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sure, very very sure. [laughter] >> so i know lots of -- people look at me and they are like what's wrong with you? [laughter] >> that's how i -- tv shows. that show also taught me culture, that we eat turkeys for thanksgiving, you know, all those kind of things. so i really liked it. >> i've read that a lot of north korean defectors, once they got to south korea, they felt tremendous hostility towards them, meaning they weren't welcomed. >> uh-huh. >> did you have the same experience amongst the south koreans towards you?
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>> yeah, it's -- not a tragedy. you think north korea and you escape china, then south korea then everything would be all right, no. i don't know, it's very -- dilemma for me why south koreans have so much things, other countries, they have compassion, they have generosity and kindness but they have a very ignorant attitude towards north korean human rights issues so i think because of the korean war, once i go to south korea, they often say i a spy.
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they might just joke, but that's kind of a big thing, why are you here, i a spy. they are also a very competitive society so they think we come there and steal their jobs, so we increase competition, so we are like the less educated people, so we might be -- we have like more like higher crime rates and those kind of stereotypes. you don't work hard. you are not trustworthy. you don't know anything, and you have different accent. so that's the kind of stereotypes aga us so we also had to fight against that. >>.
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according to them i grew up in a violent regime. [inaudible] dot was my first time telling my story and i was not allowed to share. in the south korea i was turning
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21 at halftime and i wasn't seen as a normal person. i wanted to be a mother someday so [inaudible] once i realized i had to take the whole story and that is how i put everything down in the buck. obviously they have tried to discredit me and spread smear
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campaigns against me. they still try to control me even at this point. >> i just had a question. you said you didn't know how many. what were the north korean maps like? >> good question. talking about poverty it isn't this inthe way that i can descr. [inaudible]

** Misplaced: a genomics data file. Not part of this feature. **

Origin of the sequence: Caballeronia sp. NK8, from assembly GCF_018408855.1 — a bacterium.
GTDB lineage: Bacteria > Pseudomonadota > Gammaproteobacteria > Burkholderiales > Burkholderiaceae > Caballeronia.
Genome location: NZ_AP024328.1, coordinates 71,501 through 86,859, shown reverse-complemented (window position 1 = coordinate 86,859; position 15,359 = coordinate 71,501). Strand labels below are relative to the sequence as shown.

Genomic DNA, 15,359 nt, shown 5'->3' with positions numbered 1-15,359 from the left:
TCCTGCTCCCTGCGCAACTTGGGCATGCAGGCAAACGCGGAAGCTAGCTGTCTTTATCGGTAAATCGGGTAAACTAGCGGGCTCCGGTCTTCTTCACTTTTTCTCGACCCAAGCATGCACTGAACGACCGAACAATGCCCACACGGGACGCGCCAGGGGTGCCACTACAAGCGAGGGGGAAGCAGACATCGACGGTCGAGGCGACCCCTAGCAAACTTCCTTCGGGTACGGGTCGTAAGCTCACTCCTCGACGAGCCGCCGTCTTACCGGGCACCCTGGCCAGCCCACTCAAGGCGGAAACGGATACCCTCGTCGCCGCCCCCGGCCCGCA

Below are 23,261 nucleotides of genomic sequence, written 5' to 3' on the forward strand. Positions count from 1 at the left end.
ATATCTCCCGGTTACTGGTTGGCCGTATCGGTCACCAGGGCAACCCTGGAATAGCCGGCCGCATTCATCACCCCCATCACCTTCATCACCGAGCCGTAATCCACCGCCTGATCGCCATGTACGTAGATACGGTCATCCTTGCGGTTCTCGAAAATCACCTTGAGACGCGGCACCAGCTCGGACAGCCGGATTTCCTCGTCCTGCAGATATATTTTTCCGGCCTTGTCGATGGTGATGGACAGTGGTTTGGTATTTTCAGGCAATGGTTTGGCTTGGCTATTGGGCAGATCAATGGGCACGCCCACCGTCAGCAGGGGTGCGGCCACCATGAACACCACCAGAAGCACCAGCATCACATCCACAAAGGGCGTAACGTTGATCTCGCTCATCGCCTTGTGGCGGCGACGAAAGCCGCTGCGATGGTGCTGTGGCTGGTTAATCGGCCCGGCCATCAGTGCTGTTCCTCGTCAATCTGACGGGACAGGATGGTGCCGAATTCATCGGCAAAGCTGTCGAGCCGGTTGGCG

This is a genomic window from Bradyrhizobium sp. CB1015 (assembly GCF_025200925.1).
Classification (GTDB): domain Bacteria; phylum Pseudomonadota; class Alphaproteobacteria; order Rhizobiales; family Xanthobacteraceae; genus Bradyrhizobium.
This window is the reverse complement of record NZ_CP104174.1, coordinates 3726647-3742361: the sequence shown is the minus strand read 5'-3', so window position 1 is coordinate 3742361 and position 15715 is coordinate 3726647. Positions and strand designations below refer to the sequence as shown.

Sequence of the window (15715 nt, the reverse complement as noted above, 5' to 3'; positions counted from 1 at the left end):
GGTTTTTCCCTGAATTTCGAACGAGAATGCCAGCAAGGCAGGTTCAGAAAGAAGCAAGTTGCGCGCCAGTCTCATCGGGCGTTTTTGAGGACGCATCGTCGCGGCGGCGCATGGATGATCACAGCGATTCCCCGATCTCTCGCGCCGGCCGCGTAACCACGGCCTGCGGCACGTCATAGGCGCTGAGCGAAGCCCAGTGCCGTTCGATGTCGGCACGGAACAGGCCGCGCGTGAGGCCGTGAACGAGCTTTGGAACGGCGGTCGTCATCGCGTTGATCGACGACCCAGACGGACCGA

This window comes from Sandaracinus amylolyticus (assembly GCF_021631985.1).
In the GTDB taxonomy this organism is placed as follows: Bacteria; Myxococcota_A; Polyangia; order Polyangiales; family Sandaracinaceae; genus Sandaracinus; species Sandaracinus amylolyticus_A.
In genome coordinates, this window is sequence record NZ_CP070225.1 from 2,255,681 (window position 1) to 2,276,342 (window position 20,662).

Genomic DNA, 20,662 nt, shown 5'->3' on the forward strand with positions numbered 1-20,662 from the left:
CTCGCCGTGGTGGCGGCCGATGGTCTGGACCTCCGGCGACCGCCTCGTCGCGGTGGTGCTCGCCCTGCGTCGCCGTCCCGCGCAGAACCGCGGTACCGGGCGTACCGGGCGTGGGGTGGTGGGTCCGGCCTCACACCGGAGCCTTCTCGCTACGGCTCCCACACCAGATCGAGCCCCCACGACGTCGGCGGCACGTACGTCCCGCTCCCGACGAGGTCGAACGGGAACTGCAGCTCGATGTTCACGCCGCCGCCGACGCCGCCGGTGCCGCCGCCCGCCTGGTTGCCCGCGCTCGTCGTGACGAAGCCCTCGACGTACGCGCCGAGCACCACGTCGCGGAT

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if you eat race and write it again, you will never imagined that book can be colored. one classroom at it and it was really, really old. that is the first moment and that is how things are. that is what real poverty means. >> do you feel safe when you are traveling in the united states or overseas?
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>> i guess. i saw so many things, but i was a slave to my personal so it feels like somebody that faced death several times unfortunately that is my case. they tried to get the information and it scared me. i am working with them and they
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tried to contact me on that but freedom is not free so we have to pay a price for that. thank you. >> i'm not working with them and there was an environmental spa space. i was supporting their work trying to do the campaign onli
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online. that is how i met with north korea. thank you. i was wondering do you ever miss anything and was a normal day like in north korea backs what is this like if you love someone or you're dating on in north korea >> this can be the fun part. so, imagine you don't have the music, you don't have any technology or sound. you only hear the sounds a human can make because they are washing dishes, cooking, talking
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to each other. you can have a close connection we don't have any toys, the children speak t [inaudible] and my mother got married to my father and they didn't hold hands before they got married and i asked my mom why did you get married and she told me i didn't hate him. [laughter]
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i never knew what romance was. we have nowhere to go on dates. i just recently read an article and it broke my heart. you never can imagine that is his dream and today for like several times it can be somebody's dream ended and he wantthen hewants to take his wia drive and i think we don't have the luxury to think about romance. we don't have romantic novels,
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we don't have anything but i guess some people fall in love. [inaudible] everybody is a comrade and that is like our romance i think. >> you had a boy that was infatuated with you. >> his father went to prison camp. there is no way we can find
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those people and we can go back home someday. have a wonderful evening. [applause] if you want to buy a book of the tables will be shutting down about a:45. you are welcome to buy its downstairs and come back up.
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the [inaudible conversations] author suki kim, where are you from? >> south korea originally i was born and raised there and came to america when i was